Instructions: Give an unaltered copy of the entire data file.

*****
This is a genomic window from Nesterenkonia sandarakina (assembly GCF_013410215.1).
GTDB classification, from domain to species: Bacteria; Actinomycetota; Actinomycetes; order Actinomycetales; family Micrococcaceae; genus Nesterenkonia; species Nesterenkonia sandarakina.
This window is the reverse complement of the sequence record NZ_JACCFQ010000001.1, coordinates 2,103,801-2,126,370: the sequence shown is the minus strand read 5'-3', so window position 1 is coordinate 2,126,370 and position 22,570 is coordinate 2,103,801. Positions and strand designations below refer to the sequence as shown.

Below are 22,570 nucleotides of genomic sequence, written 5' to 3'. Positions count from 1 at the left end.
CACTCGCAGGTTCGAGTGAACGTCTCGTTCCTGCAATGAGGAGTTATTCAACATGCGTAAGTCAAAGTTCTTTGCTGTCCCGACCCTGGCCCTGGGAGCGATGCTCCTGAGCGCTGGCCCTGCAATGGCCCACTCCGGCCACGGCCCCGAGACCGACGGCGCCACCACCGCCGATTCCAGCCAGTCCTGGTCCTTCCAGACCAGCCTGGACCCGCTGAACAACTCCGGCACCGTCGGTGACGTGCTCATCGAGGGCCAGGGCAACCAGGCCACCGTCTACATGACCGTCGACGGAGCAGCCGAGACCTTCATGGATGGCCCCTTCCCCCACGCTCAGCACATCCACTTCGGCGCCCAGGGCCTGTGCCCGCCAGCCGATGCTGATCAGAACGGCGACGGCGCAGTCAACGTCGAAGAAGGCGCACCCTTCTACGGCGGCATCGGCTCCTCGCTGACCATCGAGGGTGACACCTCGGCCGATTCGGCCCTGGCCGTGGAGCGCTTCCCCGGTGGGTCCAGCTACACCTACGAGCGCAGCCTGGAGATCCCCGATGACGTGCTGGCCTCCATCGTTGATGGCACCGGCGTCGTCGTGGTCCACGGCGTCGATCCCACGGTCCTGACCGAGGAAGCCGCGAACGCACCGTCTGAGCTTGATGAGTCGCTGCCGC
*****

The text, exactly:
This is a genomic window from Nesterenkonia sandarakina (assembly GCF_013410215.1).
GTDB classification, from domain to species: Bacteria; Actinomycetota; Actinomycetes; order Actinomycetales; family Micrococcaceae; genus Nesterenkonia; species Nesterenkonia sandarakina.
This window is the reverse complement of the sequence record NZ_JACCFQ010000001.1, coordinates 2,103,801-2,126,370: the sequence shown is the minus strand read 5'-3', so window position 1 is coordinate 2,126,370 and position 22,570 is coordinate 2,103,801. Positions and strand designations below refer to the sequence as shown.

Below are 22,570 nucleotides of genomic sequence, written 5' to 3'. Positions count from 1 at the left end.
CACTCGCAGGTTCGAGTGAACGTCTCGTTCCTGCAATGAGGAGTTATTCAACATGCGTAAGTCAAAGTTCTTTGCTGTCCCGACCCTGGCCCTGGGAGCGATGCTCCTGAGCGCTGGCCCTGCAATGGCCCACTCCGGCCACGGCCCCGAGACCGACGGCGCCACCACCGCCGATTCCAGCCAGTCCTGGTCCTTCCAGACCAGCCTGGACCCGCTGAACAACTCCGGCACCGTCGGTGACGTGCTCATCGAGGGCCAGGGCAACCAGGCCACCGTCTACATGACCGTCGACGGAGCAGCCGAGACCTTCATGGATGGCCCCTTCCCCCACGCTCAGCACATCCACTTCGGCGCCCAGGGCCTGTGCCCGCCAGCCGATGCTGATCAGAACGGCGACGGCGCAGTCAACGTCGAAGAAGGCGCACCCTTCTACGGCGGCATCGGCTCCTCGCTGACCATCGAGGGTGACACCTCGGCCGATTCGGCCCTGGCCGTGGAGCGCTTCCCCGGTGGGTCCAGCTACACCTACGAGCGCAGCCTGGAGATCCCCGATGACGTGCTGGCCTCCATCGTTGATGGCACCGGCGTCGTCGTGGTCCACGGCGTCGATCCCACGGTCCTGACCGAGGAAGCCGCGAACGCACCGTCTGAGCTTGATGAGTCGCTGCCGC